What do you have to look forward to if you choose to live the common way? Have lots of people in your life that do not contribute to your personal growth, who only drain you of energy and do not challenge you to be your best. Always busy doing things you have no interest in. Remain at a job or in a relationship that sucks the life out of you. Have dreams, and have them remain just that- dreams. Never having control over your life, and thinking that everyone else has control over you. But like I said, it is ok. There is absolutely nothing wrong with this approach, as long as it aligns with what you want out of life.

However, there is the uncommon way which you are already familiar with. You recognize this way, a lot of the times, in that imperceptible almost instinctual, intuitive, nudge. We usually dismiss it because it seems too bold, outlandish and scary as fuck! For instance, I was a catholic priest for 5 years before deciding to leave the priesthood, though all the while I was in the seminary, I knew I did not want to be a priest, I knew right from my first few days as a first-year student in the junior seminary. But, that fear of that unknown and the uncertainties held me back. I also felt it will make me a quitter. But what’s the point of holding onto something when your heart is not in it? Don’t get me wrong, I still got mad love for God and the Catholic Church. But, the priesthood…, that’s not for me.

The problem with the uncommon way is that; it is not what people normally do. It is unique to you. It is unpopular. Most people will not encourage you to take that route. They’d actually think you a bit out there, if you even mention it. And this way comes with a lot of responsibility; whether you sink or swim, is entirely up to you. Now who wouldn’t want someone to blame when things don’t go right?! Living this way, as difficult and challenging as it is, at least initially, encourages you to be fully alive. It brings out the best in you and gives you the superpower to see the beauty in the rose with all its thorns. The real you will become manifest and the world will be better for it.

What do you have to look forward to if you choose the uncommon way? There is the possibility you will begin to find real joy and happiness in your life. There is the possibility that you will begin to experience control in your life, which you may not have been experiencing. There is the possibility that you will begin to develop strengths and skills you did not even know existed in you. There is the possibility of meeting people who think like you do and that will help you walk your uncommon way. There is also the possibility that you will achieve that thing you set out to do. Most importantly, there is the possibility that you will begin to live the life you want.

If you choose to try the uncommon way, the first step is begin to pay attention to yourself. Pay attention to how you feel deep underneath, about a thing, a person. Listen to what you believe beneath what you are expected to believe. Strain to listen to that still quiet voice within you that a lot of times you may dismiss. Begin paying attention to it. The bible even tells us, “…[Establish the counsel of your own heart, for no one is more faithful to you than it is. For a man’s soul sometimes keeps him better informed than seven watchmen sitting high on a watchtower. And besides all this pray to the Most High that he may direct your way in truth.” In silence and solitude, the devout mind makes progress. Begin to learn to be self aware. As wonderful as going by the uncommon way may sound, it is not for the faint of heart. It requires guts. Lots of it!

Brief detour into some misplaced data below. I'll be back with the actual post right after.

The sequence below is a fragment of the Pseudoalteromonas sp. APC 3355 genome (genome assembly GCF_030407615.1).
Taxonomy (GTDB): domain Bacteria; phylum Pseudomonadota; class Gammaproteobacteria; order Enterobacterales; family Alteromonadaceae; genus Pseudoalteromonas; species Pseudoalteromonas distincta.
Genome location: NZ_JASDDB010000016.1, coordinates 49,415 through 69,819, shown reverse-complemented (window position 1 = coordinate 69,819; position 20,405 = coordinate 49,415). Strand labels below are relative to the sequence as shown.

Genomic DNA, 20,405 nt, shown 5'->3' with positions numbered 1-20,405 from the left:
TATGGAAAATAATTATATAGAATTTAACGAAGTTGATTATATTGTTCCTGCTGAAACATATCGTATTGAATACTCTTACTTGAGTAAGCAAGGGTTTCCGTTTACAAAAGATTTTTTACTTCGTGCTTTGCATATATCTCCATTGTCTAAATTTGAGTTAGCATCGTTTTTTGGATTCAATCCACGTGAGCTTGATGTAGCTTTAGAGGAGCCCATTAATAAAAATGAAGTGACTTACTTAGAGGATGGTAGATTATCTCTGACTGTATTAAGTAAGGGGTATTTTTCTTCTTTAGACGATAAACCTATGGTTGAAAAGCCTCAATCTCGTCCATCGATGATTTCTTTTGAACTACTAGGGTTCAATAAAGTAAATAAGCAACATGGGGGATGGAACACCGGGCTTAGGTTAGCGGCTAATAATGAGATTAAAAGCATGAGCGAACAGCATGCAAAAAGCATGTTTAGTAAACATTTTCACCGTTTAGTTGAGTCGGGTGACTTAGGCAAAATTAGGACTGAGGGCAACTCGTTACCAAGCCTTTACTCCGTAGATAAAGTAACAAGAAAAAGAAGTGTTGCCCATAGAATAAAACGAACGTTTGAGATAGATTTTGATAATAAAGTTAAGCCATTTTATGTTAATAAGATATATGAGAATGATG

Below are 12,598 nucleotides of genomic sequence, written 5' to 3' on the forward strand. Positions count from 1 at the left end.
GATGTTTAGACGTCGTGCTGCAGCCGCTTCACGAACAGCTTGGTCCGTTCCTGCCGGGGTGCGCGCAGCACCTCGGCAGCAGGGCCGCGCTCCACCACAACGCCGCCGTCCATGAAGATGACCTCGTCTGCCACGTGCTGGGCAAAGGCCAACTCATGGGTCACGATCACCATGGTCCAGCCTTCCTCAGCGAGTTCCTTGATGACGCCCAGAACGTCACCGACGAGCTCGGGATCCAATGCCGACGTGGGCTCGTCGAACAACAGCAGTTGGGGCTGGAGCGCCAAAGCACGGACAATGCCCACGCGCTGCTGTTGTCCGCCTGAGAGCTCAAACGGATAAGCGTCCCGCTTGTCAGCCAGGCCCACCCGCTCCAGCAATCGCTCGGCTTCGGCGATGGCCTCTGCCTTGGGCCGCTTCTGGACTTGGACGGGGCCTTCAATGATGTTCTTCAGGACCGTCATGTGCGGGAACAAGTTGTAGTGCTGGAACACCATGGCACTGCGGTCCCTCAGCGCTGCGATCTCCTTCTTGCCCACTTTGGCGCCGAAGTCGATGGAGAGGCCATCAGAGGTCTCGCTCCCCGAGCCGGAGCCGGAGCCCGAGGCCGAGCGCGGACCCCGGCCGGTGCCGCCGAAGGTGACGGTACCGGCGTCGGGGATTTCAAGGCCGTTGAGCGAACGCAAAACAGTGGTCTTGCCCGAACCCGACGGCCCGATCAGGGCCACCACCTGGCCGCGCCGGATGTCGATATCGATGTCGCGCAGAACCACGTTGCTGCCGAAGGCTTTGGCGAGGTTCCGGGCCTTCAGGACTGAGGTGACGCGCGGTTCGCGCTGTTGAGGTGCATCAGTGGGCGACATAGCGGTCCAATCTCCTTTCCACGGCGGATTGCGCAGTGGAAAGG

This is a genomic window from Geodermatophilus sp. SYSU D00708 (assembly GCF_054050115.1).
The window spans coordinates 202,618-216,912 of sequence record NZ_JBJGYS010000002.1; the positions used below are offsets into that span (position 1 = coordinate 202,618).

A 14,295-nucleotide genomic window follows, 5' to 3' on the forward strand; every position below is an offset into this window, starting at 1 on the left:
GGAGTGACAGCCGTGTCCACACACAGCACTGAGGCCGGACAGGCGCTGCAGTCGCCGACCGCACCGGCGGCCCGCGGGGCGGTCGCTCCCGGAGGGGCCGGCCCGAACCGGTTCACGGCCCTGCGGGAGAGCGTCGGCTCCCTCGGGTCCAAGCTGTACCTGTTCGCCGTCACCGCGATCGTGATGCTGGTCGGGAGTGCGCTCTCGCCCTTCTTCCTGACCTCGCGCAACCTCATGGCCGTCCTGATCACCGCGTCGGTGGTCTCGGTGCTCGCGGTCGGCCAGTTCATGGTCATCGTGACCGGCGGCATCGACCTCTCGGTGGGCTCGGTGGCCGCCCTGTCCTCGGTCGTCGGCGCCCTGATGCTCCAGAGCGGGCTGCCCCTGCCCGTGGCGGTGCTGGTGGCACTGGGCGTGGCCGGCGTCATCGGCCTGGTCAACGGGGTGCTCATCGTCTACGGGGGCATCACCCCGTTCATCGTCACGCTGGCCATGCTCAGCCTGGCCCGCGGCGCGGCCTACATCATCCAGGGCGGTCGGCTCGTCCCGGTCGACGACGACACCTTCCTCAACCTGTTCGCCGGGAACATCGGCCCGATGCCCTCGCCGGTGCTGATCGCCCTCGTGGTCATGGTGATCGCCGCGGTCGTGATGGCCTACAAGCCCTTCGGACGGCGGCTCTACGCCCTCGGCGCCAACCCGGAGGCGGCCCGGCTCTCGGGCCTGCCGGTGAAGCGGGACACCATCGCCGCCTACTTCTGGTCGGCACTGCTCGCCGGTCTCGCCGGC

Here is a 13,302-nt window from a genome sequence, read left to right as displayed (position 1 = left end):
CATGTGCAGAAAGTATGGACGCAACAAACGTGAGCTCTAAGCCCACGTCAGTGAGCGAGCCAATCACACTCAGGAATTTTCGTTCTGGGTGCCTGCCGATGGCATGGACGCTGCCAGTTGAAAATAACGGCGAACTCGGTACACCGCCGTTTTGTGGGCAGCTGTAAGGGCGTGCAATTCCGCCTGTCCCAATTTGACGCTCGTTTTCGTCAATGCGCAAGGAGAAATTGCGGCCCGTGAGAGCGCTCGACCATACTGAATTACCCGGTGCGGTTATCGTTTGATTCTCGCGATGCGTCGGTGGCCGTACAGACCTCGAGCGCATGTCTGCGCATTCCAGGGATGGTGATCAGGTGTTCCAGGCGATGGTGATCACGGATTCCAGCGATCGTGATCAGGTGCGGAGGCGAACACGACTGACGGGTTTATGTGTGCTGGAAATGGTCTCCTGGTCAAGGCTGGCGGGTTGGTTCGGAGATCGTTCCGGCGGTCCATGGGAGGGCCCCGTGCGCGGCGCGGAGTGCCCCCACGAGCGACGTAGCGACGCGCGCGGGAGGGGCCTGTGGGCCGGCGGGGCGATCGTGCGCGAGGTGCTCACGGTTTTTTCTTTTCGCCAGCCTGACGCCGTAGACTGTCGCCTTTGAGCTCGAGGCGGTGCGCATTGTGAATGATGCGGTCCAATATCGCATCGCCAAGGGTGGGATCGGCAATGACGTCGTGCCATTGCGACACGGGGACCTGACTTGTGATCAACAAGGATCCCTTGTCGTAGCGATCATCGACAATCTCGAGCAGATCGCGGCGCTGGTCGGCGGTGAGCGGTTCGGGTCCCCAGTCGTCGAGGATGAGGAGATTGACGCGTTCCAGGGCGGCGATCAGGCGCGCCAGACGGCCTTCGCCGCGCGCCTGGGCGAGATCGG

Think about these people: Jesus, Lincoln, Ghandi, Martin Luther, Malcom X, JF. Kennedy. Take your pick of any of other successful person you know of, the stories are similar, and it may not end well. Like with some of the people already mentioned, we tend to idolize them, and rightly so. But the feathers they ruffled, demanded their pound of flesh. Hence if you do decide to live by the uncommon way, know ye this: you will ruffle feathers, and they will demand their pound of flesh. You may loose friends, be called crazy, live out of your car, or out on the streets (that is, if you are like me without a family to run back to, which I don’t encourage). Brace yourself it’s going to be a turbulent sea. But know this too, the strength you need to weather breach is already in you. If you can think it, you can do it.

Like I said before, it is your life. If you are happy with it as is, have at it, coast along. If you are not, experiment with the uncommon way for 6 months, then decide; go back to the status quo, or be your own person. LIVE THE UNCOMMON WAY.


Michael Okechukwu
Instagram | @michael_thepriest

  1.   1. Ray Dalio. Principles: Life and Work
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  3.  3. Mihaly Csikzentmihalyi, Flow: The Psychology of Optimal Experience (Harper Perennial Modern Classics) July 1, 2008
  4.  4. The Holy Bible (Revised Standard Version) Sirach 37: 13-15
  5.  5. Thomas A Kempis. The Imitation of Christ